Monday, October 12, 2015

Cats, ants and martinis - what's the connection?





Answer: Oleic acid. This fatty acid is found in squashed ants, cat pheromones (including synthetic pheromones like Feliway) and olives, which explains why some people report that their cats go crazy over olives.

The facial pheromone of cats has been determined to be anywhere from 43-65% oleic acid, which suggests that when cats "go nuts" over squashed ants or olives, they are reacting to a smell that tells them "this is a wonderful, familiar thing that belongs to you".

Because cats rub this facial pheromone on areas that make them feel comfortable, the synthetic pheromone, Feliway, seeks to reduce unwanted behaviors that cats perform when they are stressed by the environment (for example: moving to a new home, interacting with a new cat, traveling...). These behaviors include urine marking, scratching, hiding, and over-grooming.

On the other hand, oleic acid has a very different message to send to ants. The release of the oleic acid odor signals to the other ants that an ant has died and needs to be moved to the colony's ant-graveyard. E. O. Wilson discovered in the 1950's that if you dabbed a tiny bit of oleic acid on a live ant, other ants in the colony would pick it up and move it to the graveyard repeatedly, until the ant had cleaned itself thoroughly enough to remove all traces of the oleic acid.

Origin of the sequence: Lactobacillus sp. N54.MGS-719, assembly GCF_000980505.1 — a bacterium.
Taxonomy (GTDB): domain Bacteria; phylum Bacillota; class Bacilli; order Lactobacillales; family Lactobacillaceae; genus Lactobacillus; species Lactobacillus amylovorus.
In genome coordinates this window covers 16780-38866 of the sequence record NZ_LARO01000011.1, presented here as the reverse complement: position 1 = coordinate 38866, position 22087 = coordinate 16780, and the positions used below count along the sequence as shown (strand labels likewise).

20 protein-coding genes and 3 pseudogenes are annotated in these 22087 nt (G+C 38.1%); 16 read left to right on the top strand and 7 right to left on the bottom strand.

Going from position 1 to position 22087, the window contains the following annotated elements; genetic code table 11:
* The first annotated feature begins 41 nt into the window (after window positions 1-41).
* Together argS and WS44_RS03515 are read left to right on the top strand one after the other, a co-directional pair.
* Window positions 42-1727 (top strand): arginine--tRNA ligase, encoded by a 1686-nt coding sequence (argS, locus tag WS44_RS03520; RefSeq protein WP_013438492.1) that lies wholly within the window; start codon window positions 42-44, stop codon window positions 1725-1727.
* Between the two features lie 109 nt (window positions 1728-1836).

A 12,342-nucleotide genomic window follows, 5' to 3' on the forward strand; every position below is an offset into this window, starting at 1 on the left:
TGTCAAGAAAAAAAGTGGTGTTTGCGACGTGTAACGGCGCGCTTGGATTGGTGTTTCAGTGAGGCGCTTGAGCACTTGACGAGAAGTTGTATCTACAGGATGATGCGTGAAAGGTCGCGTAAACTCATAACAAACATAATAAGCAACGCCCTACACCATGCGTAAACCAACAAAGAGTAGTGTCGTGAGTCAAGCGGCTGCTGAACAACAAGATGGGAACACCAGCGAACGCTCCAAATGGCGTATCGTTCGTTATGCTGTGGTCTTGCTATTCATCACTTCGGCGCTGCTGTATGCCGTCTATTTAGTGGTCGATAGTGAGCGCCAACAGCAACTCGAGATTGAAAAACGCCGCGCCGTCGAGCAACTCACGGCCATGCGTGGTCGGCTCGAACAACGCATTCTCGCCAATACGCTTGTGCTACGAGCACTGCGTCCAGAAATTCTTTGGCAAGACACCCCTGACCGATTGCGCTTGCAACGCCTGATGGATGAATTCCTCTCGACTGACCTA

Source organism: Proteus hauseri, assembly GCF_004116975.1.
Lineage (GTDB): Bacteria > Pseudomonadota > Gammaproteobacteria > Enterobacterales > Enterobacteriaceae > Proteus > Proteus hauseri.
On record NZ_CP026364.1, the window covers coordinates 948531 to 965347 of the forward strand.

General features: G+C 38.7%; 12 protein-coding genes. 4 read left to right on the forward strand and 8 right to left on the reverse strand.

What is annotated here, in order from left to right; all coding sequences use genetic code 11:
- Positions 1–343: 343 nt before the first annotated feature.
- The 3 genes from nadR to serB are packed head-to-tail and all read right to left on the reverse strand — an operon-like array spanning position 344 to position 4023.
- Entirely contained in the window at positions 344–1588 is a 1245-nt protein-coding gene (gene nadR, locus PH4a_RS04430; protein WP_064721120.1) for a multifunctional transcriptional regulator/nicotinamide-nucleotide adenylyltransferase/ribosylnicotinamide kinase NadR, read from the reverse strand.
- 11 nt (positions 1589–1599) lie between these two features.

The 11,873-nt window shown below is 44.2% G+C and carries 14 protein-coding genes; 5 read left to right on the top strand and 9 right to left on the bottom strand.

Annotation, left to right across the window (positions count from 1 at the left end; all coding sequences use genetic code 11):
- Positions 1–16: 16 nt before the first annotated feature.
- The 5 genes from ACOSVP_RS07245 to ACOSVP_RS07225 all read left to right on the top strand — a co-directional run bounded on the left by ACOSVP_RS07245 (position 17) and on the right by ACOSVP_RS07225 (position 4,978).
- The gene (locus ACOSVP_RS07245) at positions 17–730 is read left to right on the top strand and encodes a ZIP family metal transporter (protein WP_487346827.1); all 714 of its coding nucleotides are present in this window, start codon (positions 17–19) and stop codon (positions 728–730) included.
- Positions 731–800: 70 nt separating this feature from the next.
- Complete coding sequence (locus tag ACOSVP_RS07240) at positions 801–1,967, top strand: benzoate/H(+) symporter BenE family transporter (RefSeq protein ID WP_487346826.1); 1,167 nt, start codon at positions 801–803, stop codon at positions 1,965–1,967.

Olives don't need to feel comfortable or bury their fallen comrades, so why is oleic acid in olives? Scientists think that some plants developed high levels of oleic acid to encourage insects like ants to bury their seeds. Since olives carry a seed, a fallen ripe olive, full of oleic acid would potentially attract ants or other insects to carry the olive or its seed back to the ant graveyard and "plant" it, allowing a new olive tree to grow.

So, while these things all have something in common, we do not recommend rubbing olive oil or squashed ants in areas where your cat has been inappropriately urinating, nor do we recommend feeding your cat olives to cheer him up. And we DEFINITELY do not recommend using your cat or an ant as a garnish on your Greek salad or in your favorite martini.

We'd love to hear whether your cat is intrigued by olives or crazy for ants...or both!

Resources:
Ants, Cats, Acids and Aspartame
Why do dead ants and olive oil smell different although oleic acid is an essential ingredient of both?